Dad was a great storyteller and loved to listen to others’ stories. I miss a lot about being able to talk with and listen to my Dad. I try to emulate much of what he was in my own life. Dad was a terrific storyteller and could command any room. He told wonderfully engaging and funny stories. He also loved to listen to others telling stories and would often ask for the same story to be told over-and-over again. He would want to hear about the same moment, the same incident, the same funny anecdote. And, when he listened, his reactions and smile and attention validated the storyteller and made that person feel very special.

Should educators not tell great stories? Beyond delivering content and inspiring skills in our students, should we not also be able to tell them great stories about our subject matter and convey or love of it? Should we not also listen to those around us at least as much as we speak to them?

My father, who professed a dislike of school and who I never heard anyone call “teacher” was one of the greatest teachers I ever had. He should have written a book about education. If he had, it would been titled Lessons about Teaching from a Guy Who Didn’t Like School.

I would have bought that book.

Teach & Serve II, No. 23 – Is It Time to Go?

Teach & Serve II, No. 23 – Is It Time to Go?

January 11, 2017

As educational leaders, we can easily and readily overlook the signs that it is time for us to go. We can avoid the signals. We can hold on for dear life. And we do not always know we are doing this.

The Denver Broncos lost their head coach last week. Gary Kubiak was an NFL head coach for 10 years, the last 2 with the Broncos. He was very successful and he won last year’s Super Bowl, Super Bowl 50 (no one can take that away from Denver Bronco fans!). By all accounts, Kubiak was not fired. He chose to step down. He had been dealing with health issues and those concerns seemed paramount in his mind when he said “I just can’t do it the way I want to do it anymore.”

I found this both sad and noble, sad because Kubiak is a coach for whom one can root – a good guy by all accounts in a sport that needs them – noble because here is a man walking away from millions of dollars, a man who was all but at the top of his profession, a man who could have continued the work.

But he knew it was time to go. He recognized the signs. He acted.

I found myself thinking of… myself. I have changed positions in education: teacher-to-department chair-to-dean of students-to-assistant principal-to principal-to-assistant principal-to-educational consultant (for lack of a better term) and I noted that, in all but one of those scenarios, I was promoted or removed. In only instance did I say “yes, it’s time now.” In only one did I realize my time in the position I had had run its course. That’s a mistake in my leadership journey and does not illustrate the kind of reflection I would like to have in my professional life.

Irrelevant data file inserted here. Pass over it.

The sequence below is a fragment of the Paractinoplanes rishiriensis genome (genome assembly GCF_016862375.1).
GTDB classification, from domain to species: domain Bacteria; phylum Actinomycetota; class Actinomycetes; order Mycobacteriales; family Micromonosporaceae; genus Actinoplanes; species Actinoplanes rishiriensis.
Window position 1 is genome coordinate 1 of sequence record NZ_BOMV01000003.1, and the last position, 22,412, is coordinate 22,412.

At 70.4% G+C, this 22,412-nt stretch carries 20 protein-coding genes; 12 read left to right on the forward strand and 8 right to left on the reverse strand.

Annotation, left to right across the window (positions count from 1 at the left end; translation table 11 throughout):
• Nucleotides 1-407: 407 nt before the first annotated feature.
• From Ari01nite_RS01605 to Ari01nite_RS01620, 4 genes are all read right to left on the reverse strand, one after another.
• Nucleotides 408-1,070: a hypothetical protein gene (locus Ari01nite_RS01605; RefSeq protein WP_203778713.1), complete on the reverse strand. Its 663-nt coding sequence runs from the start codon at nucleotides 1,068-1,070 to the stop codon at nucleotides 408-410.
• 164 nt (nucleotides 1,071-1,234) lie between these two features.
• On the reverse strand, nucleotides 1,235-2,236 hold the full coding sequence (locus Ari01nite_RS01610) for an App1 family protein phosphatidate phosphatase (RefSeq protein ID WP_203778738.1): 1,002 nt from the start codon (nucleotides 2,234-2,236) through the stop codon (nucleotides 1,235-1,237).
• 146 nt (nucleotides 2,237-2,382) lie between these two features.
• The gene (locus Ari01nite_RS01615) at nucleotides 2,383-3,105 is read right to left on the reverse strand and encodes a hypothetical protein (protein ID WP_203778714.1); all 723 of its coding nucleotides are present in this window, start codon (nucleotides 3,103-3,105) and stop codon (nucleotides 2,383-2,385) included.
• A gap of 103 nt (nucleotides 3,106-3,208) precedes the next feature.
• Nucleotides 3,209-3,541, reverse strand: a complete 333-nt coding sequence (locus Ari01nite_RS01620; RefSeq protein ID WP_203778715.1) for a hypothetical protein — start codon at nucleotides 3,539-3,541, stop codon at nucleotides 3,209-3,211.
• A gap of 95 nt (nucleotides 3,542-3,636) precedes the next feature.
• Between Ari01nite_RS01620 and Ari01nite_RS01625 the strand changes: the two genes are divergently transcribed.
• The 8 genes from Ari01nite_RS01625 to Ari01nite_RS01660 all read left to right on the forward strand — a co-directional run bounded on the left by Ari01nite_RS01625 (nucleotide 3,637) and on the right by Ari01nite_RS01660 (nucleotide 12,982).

However, I am very much not alone.

As educational leaders, we can easily and readily overlook the signs that it is time for us to go. We can avoid the signals. We can hold on for dear life. And we do not always know we are doing this.

At some point in our leadership journeys, we have seen other leaders become this, become those who cannot see that they are well past the point of effectiveness, that the needle has tipped in the wrong direction. We see them, we point them out and we think “I’ll never be that.”

Yet most of us are in danger of becoming what we beheld.

Leaders who settle into routine and let it drive their work, year-after-year, are in danger. Leaders who lose control of what they lead are in danger. Leaders who hear themselves say “well, they are never happy” or “you can’t please everyone” are in danger. Leaders who find the work more tiring than energizing are in danger.

Who wants to be the coach who hangs on too long? Who sets out to be the player that cannot play anymore and everyone around her knows it but her? Who wants to be the actor still trying to play the lead when it is no longer becoming? Who wants to be the author who writes poor work after poor work, not realizing it was time to retire the pen years before?

Who wants to be the principal or administrator who stays at the school too long, whose effectiveness is gone, who does not innovate, who hangs on for dear life.

No one sets out to be this person, this “leader.”

We must (a term I typically avoid using but it is accurate here) have mentors we trust who can tell us the truth. We must have friends we rely on who can reflect how we are doing. We must have faith to listen to those around us. At the end of the day, all of us as leaders should periodically ask ourselves “do I still have it? Am I still up for the job? Am I what I want to be as a leader? Am I growing?”